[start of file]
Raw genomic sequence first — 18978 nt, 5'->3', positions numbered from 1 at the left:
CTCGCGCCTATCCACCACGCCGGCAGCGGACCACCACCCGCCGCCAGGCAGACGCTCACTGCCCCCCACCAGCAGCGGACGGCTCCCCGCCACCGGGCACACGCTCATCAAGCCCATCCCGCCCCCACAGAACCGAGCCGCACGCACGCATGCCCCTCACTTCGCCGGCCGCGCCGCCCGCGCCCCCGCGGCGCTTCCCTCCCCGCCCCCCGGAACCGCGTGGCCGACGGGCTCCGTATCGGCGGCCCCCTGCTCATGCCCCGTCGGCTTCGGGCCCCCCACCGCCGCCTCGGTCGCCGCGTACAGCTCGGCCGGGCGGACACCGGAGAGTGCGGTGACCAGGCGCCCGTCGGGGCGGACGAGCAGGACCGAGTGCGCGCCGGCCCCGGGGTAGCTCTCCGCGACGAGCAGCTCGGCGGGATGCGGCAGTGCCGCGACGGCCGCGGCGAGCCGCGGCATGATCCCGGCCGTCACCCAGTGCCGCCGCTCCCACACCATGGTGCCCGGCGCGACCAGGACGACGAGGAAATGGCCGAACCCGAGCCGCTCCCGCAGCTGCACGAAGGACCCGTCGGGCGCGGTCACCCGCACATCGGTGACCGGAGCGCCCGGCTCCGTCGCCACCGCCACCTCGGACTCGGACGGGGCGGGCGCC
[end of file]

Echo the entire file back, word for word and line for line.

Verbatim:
Raw genomic sequence first — 18978 nt, 5'->3', positions numbered from 1 at the left:
CTCGCGCCTATCCACCACGCCGGCAGCGGACCACCACCCGCCGCCAGGCAGACGCTCACTGCCCCCCACCAGCAGCGGACGGCTCCCCGCCACCGGGCACACGCTCATCAAGCCCATCCCGCCCCCACAGAACCGAGCCGCACGCACGCATGCCCCTCACTTCGCCGGCCGCGCCGCCCGCGCCCCCGCGGCGCTTCCCTCCCCGCCCCCCGGAACCGCGTGGCCGACGGGCTCCGTATCGGCGGCCCCCTGCTCATGCCCCGTCGGCTTCGGGCCCCCCACCGCCGCCTCGGTCGCCGCGTACAGCTCGGCCGGGCGGACACCGGAGAGTGCGGTGACCAGGCGCCCGTCGGGGCGGACGAGCAGGACCGAGTGCGCGCCGGCCCCGGGGTAGCTCTCCGCGACGAGCAGCTCGGCGGGATGCGGCAGTGCCGCGACGGCCGCGGCGAGCCGCGGCATGATCCCGGCCGTCACCCAGTGCCGCCGCTCCCACACCATGGTGCCCGGCGCGACCAGGACGACGAGGAAATGGCCGAACCCGAGCCGCTCCCGCAGCTGCACGAAGGACCCGTCGGGCGCGGTCACCCGCACATCGGTGACCGGAGCGCCCGGCTCCGTCGCCACCGCCACCTCGGACTCGGACGGGGCGGGCGCC